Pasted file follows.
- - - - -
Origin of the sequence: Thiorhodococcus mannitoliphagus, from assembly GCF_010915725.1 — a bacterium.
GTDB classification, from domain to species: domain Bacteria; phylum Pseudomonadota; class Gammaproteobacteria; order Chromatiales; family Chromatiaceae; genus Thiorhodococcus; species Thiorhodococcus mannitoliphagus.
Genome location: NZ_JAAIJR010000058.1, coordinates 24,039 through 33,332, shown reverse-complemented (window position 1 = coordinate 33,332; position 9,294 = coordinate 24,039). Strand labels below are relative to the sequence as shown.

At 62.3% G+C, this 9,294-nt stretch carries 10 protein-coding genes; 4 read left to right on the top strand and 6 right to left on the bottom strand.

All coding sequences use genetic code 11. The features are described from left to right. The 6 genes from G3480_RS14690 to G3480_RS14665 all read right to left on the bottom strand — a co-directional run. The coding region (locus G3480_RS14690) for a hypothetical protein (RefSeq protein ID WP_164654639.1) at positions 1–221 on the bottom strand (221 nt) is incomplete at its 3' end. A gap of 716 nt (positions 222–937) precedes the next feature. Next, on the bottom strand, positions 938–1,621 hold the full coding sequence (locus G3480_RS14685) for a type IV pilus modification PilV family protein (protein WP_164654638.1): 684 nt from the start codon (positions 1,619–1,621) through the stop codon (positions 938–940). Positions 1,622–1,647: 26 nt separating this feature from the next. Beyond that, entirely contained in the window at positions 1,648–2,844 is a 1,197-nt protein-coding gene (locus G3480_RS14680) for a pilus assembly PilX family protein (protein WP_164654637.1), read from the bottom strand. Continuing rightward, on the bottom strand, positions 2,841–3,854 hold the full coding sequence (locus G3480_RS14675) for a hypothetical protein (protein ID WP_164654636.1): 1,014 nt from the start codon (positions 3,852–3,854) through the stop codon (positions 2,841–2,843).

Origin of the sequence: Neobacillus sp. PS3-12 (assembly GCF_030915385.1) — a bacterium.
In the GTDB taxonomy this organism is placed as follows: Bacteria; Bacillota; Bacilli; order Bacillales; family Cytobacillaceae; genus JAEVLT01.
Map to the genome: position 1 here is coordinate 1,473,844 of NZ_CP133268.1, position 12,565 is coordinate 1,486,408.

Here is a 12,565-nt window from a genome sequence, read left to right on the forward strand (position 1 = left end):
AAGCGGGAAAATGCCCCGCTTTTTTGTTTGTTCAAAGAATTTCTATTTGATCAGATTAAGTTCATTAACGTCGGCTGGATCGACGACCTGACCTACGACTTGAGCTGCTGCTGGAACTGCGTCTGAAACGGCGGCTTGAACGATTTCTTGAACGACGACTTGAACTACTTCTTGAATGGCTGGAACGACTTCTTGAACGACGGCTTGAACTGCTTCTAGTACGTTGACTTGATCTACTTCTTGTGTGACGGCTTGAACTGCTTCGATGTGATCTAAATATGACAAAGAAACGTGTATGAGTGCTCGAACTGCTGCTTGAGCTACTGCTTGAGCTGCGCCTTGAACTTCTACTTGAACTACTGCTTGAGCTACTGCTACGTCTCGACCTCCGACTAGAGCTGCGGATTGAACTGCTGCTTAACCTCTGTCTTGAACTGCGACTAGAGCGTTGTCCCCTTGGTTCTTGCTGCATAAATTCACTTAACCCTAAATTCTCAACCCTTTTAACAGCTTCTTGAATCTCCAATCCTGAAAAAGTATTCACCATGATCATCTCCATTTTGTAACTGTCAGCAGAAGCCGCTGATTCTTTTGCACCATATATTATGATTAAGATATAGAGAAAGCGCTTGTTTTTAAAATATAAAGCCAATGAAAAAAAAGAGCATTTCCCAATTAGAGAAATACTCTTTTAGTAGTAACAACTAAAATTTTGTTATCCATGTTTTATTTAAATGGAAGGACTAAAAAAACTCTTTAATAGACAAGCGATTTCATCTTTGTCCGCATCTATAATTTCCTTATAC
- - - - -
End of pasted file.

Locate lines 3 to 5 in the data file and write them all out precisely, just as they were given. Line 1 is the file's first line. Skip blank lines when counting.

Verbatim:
Genome location: NZ_JAAIJR010000058.1, coordinates 24,039 through 33,332, shown reverse-complemented (window position 1 = coordinate 33,332; position 9,294 = coordinate 24,039). Strand labels below are relative to the sequence as shown.

At 62.3% G+C, this 9,294-nt stretch carries 10 protein-coding genes; 4 read left to right on the top strand and 6 right to left on the bottom strand.

All coding sequences use genetic code 11. The features are described from left to right. The 6 genes from G3480_RS14690 to G3480_RS14665 all read right to left on the bottom strand — a co-directional run. The coding region (locus G3480_RS14690) for a hypothetical protein (RefSeq protein ID WP_164654639.1) at positions 1–221 on the bottom strand (221 nt) is incomplete at its 3' end. A gap of 716 nt (positions 222–937) precedes the next feature. Next, on the bottom strand, positions 938–1,621 hold the full coding sequence (locus G3480_RS14685) for a type IV pilus modification PilV family protein (protein WP_164654638.1): 684 nt from the start codon (positions 1,619–1,621) through the stop codon (positions 938–940). Positions 1,622–1,647: 26 nt separating this feature from the next. Beyond that, entirely contained in the window at positions 1,648–2,844 is a 1,197-nt protein-coding gene (locus G3480_RS14680) for a pilus assembly PilX family protein (protein WP_164654637.1), read from the bottom strand. Continuing rightward, on the bottom strand, positions 2,841–3,854 hold the full coding sequence (locus G3480_RS14675) for a hypothetical protein (protein ID WP_164654636.1): 1,014 nt from the start codon (positions 3,852–3,854) through the stop codon (positions 2,841–2,843).